For over two years I had shared many Internet memes on the Occupy Wall Street page I had administered. More than any other form of content, memes had proven to be the clear winner in the share-ability department in an age of real-time revolution. Internet memes are those images (or pictures, hashtags, websites, hyperlinks, video, etc.) often adorned with a message which spread from person to person. They have evolved to become important tools in the activist’s toolkit, too.
Richard Dawkins, the famed author, atheist, and Oxford professor, coined the word in his 1976 book The Selfish Gene to describe how Darwinian principles might be understood through the replication of ideas instead of genes:
“Examples of memes are tunes, ideas, catch-phrases, clothes fashions, ways of making pots or of building arches. Just as genes propagate themselves in the gene pool by leaping from body to body via sperms or eggs, so memes propagate themselves in the meme pool by leaping from brain to brain via a process which, in the broad sense, can be called imitation.”
I stumbled early onto the fact that the easiest way to pump-up the stats on your Facebook page was to simply post a meme. I could do this by one of two ways by simply using the share feature provided by Facebook, or I could go through the steps of downloading the meme and then uploading to my page if I felt the meme to be of particular importance and wanted people to know that my page was the new “primary” source.
Over time, I came to appreciate memes containing impactful images with a brief textual message which expressed a strong opinion supported by factual evidence accompanied by a source. Sources often took the form of a featured URL or a quote from a public figure. A precious few memes I had posted resulted in several thousand Facebook shares and had audience reaches in excess of 100,000 users. Several archived examples can be found here.
I tried my hand at creating my own memes if I had a particular message I wanted to share, but I usually left it to the pros, people like Scott Cahoon from Too Big Has Failed. His website is geared towards exposing the crimes of some of Wall Street’s largest banks and what the public response should be, and his memes are constructed to suit the purpose. Cahoon had been a contributor to my Facebook page and has been kind enough to answer a few of my questions about the memes he’s created.
“We use memes to pique viewers’ interest in our site, with the hope that they’ll want to read our more complex (and worthwhile) work,” Cahoon wrote. “To that end we’ve written an ebook that illuminates many of the details about the big banks that are impossible to convey in a single meme or blog post. Our hope, then, is that a simple anger-inducing meme will lead people to want to more fully understand the issue, which will in turn lead them to make better financial decisions. A meme is just the doorway to something more complex and interesting.”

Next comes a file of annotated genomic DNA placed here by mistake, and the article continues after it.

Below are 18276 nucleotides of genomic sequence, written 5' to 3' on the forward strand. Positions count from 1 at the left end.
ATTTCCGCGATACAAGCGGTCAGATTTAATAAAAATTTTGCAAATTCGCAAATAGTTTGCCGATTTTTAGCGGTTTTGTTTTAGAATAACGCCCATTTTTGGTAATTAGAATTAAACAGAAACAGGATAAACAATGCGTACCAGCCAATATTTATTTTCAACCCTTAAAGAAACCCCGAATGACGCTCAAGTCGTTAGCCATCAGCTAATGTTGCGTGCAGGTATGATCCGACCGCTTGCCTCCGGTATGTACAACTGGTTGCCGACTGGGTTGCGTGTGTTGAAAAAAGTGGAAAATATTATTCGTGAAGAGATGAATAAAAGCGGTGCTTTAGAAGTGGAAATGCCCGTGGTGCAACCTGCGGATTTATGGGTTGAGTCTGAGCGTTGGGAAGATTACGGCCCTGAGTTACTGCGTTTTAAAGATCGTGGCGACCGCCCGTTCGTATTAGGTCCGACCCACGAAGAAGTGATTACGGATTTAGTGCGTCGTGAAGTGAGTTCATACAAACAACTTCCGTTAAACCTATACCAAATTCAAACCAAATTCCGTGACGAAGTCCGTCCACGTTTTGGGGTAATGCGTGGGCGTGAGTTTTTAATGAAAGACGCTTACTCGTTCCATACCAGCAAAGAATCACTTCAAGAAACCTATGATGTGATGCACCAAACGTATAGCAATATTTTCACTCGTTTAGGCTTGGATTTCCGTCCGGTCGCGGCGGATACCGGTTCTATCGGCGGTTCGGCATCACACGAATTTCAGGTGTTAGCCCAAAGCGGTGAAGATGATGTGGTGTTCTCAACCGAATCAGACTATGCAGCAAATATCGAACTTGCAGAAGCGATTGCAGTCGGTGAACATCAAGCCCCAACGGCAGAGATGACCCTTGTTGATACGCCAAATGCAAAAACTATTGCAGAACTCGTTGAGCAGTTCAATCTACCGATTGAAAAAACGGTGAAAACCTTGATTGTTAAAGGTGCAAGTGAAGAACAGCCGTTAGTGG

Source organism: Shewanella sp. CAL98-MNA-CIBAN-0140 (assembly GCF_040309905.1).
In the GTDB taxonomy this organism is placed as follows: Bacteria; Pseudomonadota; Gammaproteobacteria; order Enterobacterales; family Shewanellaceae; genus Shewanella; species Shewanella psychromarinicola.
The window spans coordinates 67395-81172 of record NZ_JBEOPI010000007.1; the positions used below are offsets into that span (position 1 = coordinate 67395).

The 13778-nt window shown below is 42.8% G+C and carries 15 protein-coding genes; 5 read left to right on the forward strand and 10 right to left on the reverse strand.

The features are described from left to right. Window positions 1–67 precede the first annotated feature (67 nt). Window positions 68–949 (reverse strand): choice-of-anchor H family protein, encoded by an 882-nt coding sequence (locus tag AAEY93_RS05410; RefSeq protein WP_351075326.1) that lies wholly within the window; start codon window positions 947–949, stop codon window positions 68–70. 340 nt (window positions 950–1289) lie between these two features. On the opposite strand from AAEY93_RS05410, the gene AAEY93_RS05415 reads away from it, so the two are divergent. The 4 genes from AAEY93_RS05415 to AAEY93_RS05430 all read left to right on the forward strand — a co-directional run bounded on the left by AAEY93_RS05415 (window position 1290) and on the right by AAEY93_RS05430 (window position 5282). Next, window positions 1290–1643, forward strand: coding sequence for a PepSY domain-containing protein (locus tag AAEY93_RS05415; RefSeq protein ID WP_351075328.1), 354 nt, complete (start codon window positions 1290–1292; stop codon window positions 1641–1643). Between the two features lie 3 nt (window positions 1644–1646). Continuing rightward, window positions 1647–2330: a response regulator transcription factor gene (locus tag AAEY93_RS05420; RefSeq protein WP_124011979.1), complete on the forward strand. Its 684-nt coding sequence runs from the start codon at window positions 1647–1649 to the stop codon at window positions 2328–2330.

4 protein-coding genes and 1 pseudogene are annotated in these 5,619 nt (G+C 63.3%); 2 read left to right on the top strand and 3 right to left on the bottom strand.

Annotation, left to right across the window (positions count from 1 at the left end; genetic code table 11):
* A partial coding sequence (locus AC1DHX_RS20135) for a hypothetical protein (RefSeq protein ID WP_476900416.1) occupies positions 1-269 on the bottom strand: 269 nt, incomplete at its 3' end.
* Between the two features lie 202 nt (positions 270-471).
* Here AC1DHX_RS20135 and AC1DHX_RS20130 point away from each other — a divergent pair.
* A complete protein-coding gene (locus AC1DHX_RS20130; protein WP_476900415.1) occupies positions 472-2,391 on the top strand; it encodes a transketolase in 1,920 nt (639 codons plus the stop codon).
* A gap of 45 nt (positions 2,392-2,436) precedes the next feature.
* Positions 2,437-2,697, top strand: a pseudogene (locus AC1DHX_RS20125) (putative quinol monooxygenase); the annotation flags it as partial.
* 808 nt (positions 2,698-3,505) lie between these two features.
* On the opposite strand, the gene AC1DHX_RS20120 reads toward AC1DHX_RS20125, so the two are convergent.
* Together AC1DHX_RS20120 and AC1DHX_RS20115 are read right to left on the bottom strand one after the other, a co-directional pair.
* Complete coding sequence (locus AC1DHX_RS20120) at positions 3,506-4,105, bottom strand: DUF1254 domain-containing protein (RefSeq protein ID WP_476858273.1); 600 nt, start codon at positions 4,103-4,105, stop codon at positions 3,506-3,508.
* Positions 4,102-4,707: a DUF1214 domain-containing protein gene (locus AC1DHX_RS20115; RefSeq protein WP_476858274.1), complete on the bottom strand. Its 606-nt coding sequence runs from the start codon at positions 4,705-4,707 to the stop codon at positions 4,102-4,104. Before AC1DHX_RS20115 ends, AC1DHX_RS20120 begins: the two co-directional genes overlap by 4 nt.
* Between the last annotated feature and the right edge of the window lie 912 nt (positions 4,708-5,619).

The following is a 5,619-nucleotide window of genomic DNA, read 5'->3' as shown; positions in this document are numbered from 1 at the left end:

This strategy rings true with my own experiences in social media as a digital activist; similarly, I’d been guided by my personal motto, to inform and to incite. If done correctly and with a little luck, an activist stands to reach many thousands of concerned individuals through the use of memes.
“Overall, we’ve had more than 20,000 shares and more than one million views, according to Facebook analytics,” Cahoon wrote. “Our most successful meme so far summarized a news story about Bank of America giving employees gift cards to foreclose on their own customers. It had 2,250 shares, which is pretty good for a page with only 2,630 fans.”
The luck portion of the equation usually has to do with timing. Memes everywhere that appear right after a much publicized event or news story stand a better chance of going viral.
Cahoon continues, “I think the reason that meme got shared so much is that it was timely, anger-inducing, and simple. Those three qualities are essential when it comes to online activism. You’ve got to find something that fits the zeitgeist, makes people feel anger, and simplifies an issue. That’s the secret. But it’s a very hard thing to get all three things right in one post.”
Anyone with a little experience with basic photo editing software is capable of making their own Internet memes. Here are three steps from the admin of Too Big Has Failed:
1) Use the advanced search feature on a site like Flickr to find a stellar Creative Commons picture—one that doesn’t have any restrictions on its use.
2) Type text over the picture, using a good font (FontSquirrel.com has several nice free options).
3) Tweak the design to get a high contrast between the picture and the font, and to keep it looking as simple and interesting as possible.